Belief and plausibility spaces are both simplices Several probability functions related to a given belief function b (submitted to IEEE SMC-B 2005)

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**Geometry of the relative plausibility of singletons**

3/28/2017 3 Geometry of the relative plausibility of singletons

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**Location Plausibility and belief of singletons**

( ) is the intersection of the line joining the vacuous belief function bQ and the plausibility (belief) of singletons with the Bayesian subspace plausibility and belief of singletons intersect P in

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**A three-plane geometry**

Plausibility and belief of singletons have corresponding dual quantities the geometry of relative plausibility and associated quantities is a geometry of three planes three angles relate to belief values of b

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Non-Bayesianity flag Special conditions on b can be expressed in terms of the “Non-Bayesianity flag”, i.e. the probability f1 =p/2 iff R(x)=1/n; f2 = 0 iff R || plQ iff n 2 f3 = 0 iff R =

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**Two families of Bayesian rel.**

Equi-distribution 2-additivity Pignistic function i.e. center of mass of consistent probabilities orthogonal projection of b onto P Intersection sigma of the line (b,plb) with P Relative plausibility of singletons Relative belief of singletons Relative non-Bayesian contribution R[b] of singletons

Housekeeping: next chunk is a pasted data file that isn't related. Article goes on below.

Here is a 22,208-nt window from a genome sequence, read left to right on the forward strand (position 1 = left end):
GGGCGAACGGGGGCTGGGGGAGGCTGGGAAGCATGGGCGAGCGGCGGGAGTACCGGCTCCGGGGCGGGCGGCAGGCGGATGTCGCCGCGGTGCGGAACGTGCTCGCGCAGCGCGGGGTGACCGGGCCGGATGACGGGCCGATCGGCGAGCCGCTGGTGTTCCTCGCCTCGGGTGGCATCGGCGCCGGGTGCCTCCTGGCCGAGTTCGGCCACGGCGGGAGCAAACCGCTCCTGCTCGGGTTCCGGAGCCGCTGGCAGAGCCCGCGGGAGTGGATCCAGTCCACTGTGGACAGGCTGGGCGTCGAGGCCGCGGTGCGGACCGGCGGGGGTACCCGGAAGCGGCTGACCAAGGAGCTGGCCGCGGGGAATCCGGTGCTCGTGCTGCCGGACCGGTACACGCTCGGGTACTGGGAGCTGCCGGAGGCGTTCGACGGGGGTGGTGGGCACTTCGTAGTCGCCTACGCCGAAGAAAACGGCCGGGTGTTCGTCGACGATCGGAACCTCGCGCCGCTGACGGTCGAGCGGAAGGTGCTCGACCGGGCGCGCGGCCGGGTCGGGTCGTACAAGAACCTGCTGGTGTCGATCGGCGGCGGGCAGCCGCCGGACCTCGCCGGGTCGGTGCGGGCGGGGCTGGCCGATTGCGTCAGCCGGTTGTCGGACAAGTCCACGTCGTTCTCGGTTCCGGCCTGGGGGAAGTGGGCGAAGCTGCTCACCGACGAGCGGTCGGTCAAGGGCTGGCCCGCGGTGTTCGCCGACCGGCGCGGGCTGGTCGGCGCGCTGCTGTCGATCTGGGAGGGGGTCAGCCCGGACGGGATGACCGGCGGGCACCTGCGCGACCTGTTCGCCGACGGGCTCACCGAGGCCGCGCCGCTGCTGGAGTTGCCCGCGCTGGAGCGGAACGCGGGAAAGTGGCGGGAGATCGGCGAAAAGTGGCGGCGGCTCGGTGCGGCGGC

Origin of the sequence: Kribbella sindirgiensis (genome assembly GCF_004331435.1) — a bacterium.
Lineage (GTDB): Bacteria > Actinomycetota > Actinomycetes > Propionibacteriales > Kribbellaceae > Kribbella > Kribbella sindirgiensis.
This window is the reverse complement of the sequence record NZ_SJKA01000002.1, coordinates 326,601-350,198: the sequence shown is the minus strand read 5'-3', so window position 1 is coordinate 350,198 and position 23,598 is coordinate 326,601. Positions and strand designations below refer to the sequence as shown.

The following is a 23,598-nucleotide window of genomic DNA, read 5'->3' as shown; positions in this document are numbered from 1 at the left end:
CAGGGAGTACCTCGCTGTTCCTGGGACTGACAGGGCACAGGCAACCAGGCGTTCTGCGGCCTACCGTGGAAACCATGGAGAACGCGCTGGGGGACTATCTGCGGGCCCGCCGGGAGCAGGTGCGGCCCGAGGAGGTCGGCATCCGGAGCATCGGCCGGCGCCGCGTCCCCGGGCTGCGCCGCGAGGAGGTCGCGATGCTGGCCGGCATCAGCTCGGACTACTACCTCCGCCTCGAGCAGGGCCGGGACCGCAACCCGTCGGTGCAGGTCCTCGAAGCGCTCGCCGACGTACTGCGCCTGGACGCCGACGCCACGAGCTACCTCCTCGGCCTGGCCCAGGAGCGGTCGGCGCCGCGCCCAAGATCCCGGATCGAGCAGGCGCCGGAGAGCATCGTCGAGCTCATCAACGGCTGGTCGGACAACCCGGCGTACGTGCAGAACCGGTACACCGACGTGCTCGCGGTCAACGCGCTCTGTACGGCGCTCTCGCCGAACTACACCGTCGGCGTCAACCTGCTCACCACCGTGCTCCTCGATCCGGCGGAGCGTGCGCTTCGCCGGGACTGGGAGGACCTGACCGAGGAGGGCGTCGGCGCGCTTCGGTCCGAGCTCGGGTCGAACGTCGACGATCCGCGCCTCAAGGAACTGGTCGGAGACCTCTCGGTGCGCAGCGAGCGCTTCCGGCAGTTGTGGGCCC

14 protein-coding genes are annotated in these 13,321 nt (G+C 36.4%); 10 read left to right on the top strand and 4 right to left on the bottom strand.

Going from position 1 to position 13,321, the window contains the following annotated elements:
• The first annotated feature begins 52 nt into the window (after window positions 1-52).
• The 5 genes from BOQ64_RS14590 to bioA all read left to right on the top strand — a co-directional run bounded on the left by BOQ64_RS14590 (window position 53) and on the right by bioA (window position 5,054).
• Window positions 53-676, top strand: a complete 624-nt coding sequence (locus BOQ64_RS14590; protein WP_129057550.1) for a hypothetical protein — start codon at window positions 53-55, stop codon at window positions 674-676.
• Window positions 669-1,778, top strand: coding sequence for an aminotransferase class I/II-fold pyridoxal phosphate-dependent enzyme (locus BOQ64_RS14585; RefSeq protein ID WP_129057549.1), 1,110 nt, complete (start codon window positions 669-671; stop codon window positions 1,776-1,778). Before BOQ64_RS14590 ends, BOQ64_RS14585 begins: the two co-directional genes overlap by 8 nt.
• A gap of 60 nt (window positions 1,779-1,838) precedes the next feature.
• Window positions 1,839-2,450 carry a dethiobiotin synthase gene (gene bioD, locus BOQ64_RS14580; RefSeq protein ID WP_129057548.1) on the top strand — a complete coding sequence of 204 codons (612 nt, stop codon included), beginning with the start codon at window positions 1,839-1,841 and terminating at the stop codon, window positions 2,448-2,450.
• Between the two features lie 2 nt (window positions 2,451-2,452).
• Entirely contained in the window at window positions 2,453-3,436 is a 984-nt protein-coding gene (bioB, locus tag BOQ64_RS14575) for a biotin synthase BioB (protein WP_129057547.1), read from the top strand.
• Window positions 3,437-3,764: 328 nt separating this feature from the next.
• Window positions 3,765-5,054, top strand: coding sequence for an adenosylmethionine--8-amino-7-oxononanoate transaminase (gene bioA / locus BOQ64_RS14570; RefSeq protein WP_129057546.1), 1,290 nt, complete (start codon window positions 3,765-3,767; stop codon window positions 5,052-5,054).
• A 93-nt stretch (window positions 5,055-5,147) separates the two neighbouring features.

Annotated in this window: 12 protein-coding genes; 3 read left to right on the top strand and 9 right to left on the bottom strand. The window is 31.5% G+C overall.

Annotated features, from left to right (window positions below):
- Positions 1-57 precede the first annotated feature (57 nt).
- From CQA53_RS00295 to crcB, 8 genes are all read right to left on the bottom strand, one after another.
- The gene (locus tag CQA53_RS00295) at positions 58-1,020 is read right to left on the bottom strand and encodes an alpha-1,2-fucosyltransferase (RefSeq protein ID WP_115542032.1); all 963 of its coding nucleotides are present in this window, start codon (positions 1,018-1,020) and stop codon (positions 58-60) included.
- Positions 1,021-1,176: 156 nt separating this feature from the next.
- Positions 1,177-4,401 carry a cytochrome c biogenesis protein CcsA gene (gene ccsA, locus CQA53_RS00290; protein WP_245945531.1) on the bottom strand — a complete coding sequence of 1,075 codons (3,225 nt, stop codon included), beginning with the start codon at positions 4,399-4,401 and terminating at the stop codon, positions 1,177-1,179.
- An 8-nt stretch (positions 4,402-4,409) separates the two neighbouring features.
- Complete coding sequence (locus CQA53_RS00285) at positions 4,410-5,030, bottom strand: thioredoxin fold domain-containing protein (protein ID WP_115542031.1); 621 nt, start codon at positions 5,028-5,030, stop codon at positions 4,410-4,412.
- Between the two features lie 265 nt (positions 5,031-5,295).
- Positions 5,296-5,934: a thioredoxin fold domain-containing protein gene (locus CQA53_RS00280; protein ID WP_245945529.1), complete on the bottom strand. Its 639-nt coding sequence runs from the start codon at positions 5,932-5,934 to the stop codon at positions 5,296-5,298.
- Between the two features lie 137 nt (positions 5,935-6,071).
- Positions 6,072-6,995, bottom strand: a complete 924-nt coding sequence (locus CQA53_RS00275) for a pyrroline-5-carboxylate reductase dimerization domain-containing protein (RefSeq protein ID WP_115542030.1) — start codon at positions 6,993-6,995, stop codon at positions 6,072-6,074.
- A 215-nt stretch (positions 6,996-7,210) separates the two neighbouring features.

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**Perspective: the approximation problem**

3/28/2017 4 Perspective: the approximation problem

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**Approximation problem**

Probabilistic approximation: finding the probability p which is the “closest” to a given belief function b Not unique: choice of a criterion Several proposals: pignistic function, orthogonal projection, relative plausibility of singletons

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**Dempster-based criterion**

the theory of evidence has two pillars: representing evidence as belief functions, and fusing evidence using Dempster’s rule of combination Any approximation criterion must encompass both Dempster-based approximation: finding the probability which behaves as the original b.f. when combined using Dempster’s rule

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**All the b.f. on the line (b, ) are perfect representatives**

Towards a formal proof Conjecture: the relative plausibility function is the solution of the Dempster – based approximation problem this can be proved through geometrical methods Fundamental property: the relative plausibility perfectly represents b when combined with another probability using Dempster’s rule All the b.f. on the line (b, ) are perfect representatives

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Conclusions 1 Belief functions as representation of uncertain evidence Geometric approach to the ToE Geometry of the relative plausibility of singletons Relative plausibility as solution of the Dempster-based approximation problem 2 3 4